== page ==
It’s surely no coincidence that the Public Theatre, which is responsible for Central Park’s iconic annual Shakespeare in the Park chose this year to mount Richard III, a tale of an amoral, murderous king’s rise and (eventual) defenestration. In one scene, King Richard, played by an almost-too-majestic Danai Gurira (aka Okoye from Black Panther), attempts to demonstrate his virtuousness by holding a Bible in exactly the same awkward manner that Trump did for his “violence-enabled photo op” during the 2020 Black Lives Matters protests.

Richard III’s parallels with Trump are undeniable: the indignities Richard puts his court through as they still profess loyalty to this monster uncomfortably parallels the Republican Party’s fatal embrace of Trump and Trumpism.

However, from the vantage point of 2022, the play’s ending – where the forces of good rise up and overthrow the tyrant – reads more like revenge fantasy than anything else. It seems an unearned ending for a country where anti-democratic forces have successfully turned their Supreme Court from an institution of laws to one of far-right Republican politics, where Democrats face the loss of power thanks to a gerrymandered House, a Senate hamstrung by the filibuster and a system that gives 40% of Americans control over 60% of sets, and a presidency shaped by the undemocratic Electoral College. Add to that a Democratic Party that seems unequal to the monumental task of staving off Republican authoritarianism, and it’s hard to see the current moment as anything more than a brief break in the storm that is already starting to engulf the American Republic.

And all of this is taking place against the ultimate backdrop of the climate emergency, on which the US Senate has effectively prevented the United States from addressing it in any meaningful way.

Cognitive dissonance: The plague of the 2020s

In all three cases, governments, abetted by their populations, have been unwilling and/or unable to take the steps necessary to stave off disaster. Cognitive dissonance, not COVID, is the defining disease of the early 2020s. The result of inaction and inattention will almost certainly – has already been – needless suffering, misery and death.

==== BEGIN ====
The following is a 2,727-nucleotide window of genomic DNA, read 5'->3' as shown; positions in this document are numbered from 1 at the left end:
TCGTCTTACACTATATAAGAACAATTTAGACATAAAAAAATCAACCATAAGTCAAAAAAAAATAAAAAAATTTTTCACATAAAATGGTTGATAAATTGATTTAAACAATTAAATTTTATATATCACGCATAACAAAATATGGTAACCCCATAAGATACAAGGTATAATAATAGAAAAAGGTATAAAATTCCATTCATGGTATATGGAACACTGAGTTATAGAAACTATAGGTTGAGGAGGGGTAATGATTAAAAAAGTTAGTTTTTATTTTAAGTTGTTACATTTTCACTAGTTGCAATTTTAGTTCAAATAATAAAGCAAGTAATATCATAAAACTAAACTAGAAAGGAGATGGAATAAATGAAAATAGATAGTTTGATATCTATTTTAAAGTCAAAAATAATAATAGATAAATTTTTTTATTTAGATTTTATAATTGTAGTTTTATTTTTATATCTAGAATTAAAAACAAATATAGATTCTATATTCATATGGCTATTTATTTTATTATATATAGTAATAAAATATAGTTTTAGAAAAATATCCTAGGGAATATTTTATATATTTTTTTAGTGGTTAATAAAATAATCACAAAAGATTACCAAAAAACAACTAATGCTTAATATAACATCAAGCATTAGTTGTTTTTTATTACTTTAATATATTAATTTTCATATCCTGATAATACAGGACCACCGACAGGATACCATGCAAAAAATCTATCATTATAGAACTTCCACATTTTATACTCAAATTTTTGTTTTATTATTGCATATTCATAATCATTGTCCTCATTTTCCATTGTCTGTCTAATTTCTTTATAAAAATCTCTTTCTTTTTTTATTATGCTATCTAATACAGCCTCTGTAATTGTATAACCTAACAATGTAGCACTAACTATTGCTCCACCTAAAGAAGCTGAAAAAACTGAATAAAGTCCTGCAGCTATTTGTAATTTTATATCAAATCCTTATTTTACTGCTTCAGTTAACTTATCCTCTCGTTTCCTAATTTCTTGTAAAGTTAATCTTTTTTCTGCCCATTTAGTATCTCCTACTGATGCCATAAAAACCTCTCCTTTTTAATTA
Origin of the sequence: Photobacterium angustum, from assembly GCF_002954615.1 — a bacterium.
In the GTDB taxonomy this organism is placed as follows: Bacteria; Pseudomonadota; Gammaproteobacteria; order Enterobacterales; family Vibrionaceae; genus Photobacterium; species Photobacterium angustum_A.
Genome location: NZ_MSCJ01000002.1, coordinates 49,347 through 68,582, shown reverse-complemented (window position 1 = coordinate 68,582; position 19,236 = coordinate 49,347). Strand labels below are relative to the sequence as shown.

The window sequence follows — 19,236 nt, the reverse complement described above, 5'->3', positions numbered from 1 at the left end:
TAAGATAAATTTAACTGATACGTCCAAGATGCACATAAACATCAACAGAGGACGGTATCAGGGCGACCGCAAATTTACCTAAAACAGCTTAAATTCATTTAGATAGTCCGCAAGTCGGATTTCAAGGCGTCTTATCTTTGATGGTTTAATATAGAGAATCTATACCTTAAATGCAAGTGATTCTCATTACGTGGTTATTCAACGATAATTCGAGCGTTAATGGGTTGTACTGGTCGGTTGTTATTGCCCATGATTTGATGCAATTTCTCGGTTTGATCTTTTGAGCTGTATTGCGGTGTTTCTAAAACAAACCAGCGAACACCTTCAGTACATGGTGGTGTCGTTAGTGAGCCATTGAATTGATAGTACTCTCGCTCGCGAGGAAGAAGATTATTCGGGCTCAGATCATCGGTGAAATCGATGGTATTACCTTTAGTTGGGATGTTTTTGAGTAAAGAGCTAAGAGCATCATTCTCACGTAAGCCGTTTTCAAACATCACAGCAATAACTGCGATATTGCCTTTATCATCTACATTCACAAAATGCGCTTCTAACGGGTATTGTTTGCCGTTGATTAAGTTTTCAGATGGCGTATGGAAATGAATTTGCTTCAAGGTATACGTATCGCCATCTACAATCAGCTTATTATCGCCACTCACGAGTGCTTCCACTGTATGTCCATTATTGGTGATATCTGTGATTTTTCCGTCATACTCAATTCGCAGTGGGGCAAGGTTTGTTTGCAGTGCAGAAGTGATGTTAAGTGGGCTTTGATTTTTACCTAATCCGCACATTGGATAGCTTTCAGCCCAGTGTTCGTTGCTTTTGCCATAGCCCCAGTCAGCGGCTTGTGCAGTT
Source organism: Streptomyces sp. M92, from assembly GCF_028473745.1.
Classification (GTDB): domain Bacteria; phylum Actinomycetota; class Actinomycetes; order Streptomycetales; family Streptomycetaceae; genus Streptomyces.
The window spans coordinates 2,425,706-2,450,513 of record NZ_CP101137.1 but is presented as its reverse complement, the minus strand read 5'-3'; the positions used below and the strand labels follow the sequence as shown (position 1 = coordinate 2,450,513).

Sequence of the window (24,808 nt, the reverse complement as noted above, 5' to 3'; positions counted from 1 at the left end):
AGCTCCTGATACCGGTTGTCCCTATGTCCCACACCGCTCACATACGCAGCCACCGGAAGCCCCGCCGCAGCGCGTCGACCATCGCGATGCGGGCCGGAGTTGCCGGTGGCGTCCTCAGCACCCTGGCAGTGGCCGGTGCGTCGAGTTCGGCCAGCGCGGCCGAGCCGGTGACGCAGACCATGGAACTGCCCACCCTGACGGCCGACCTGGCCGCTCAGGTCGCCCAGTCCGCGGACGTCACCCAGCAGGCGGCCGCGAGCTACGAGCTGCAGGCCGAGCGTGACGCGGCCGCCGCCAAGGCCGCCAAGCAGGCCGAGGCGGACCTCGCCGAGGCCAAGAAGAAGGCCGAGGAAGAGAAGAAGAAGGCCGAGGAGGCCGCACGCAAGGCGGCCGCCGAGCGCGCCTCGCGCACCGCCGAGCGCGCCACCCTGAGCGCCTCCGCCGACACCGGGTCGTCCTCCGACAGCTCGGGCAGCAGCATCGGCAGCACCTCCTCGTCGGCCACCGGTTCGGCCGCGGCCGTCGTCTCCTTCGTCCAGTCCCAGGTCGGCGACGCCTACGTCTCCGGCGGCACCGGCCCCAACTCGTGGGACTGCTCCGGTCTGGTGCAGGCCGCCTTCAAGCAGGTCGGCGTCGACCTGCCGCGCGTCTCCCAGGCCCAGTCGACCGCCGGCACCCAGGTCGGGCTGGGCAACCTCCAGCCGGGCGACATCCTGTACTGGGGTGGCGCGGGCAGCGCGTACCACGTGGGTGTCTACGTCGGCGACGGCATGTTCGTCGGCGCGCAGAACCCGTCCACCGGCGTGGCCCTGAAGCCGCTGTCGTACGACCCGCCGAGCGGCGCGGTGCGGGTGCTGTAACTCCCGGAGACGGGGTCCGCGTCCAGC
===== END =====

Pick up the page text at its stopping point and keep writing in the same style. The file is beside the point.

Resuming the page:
Actually fixing the problems of climate change, COVID and a collapsing democracy, of course, require collective action. Unfortunately, very little of what’s happened over the past two years suggests that either the United States or the rest of the world, governments or any other organizations, have the will to take the actions needed to stave off or mitigate disaster.

Early in the pandemic, opeds looking for lessons Albert Camus’ 1947 masterwork The Plague were something of a cottage industry. The Plague isn’t talked about so much these days – most likely because of the collective decision to ignore as much as possible the ongoing pandemic – but its lessons are more relevant today than ever.

Camus intended The Plague as an allegory for life under fascism. He was concerned with the question of how we, as individuals, as people, should act when we find ourselves – as the French did under the Nazis in the 1940s – living under an inhumane, anti-democratic, fascist government. Our responsibility, he suggested, is the same as when dealing with a plague, or pandemic, whether the government is working for or against the public interest. Our responsibility is always to the truth of the situation, no matter how uncomfortable.

Most importantly, he argued, we all have a responsibility to do our best not to spread the virus, whether it be fascist ideology and action or biological. This responsibility is not dependent on government decrees.

In the case of our current pandemic, even though governments have effectively declared the pandemic over, our fundamental moral and ethical obligations to each other have not changed: don’t spread the virus. Get vaccinated. Wear a mask. And, where you can, work to change public policy to be less callous toward human life.

Dealing with the collapse of democracy in the United States – to say nothing of the climate emergency – will be more difficult, and Canada won’t be spared the difficult individual and collective decisions that we will have to take in self-defense. In this sense, the individual and collective reckonings around the end of legalized abortion access in the US are a preview of what’s to come. But our obligations to ourselves and each other will stay the same, even in the absence of the hope of meaningful systemic action.

And so we wear masks, while on vacation, in New York, in our calm before the storm.

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Submission to the House of Commons Standing Committee on Canadian Heritage, Study on Bill C-11, the Online Streaming Act

I was invited to appear before the Canadian Heritage Committee for their study of Bill C-11. While my schedule didn’t allow it, the Committee permitted me to provide a written submission, reprinted below.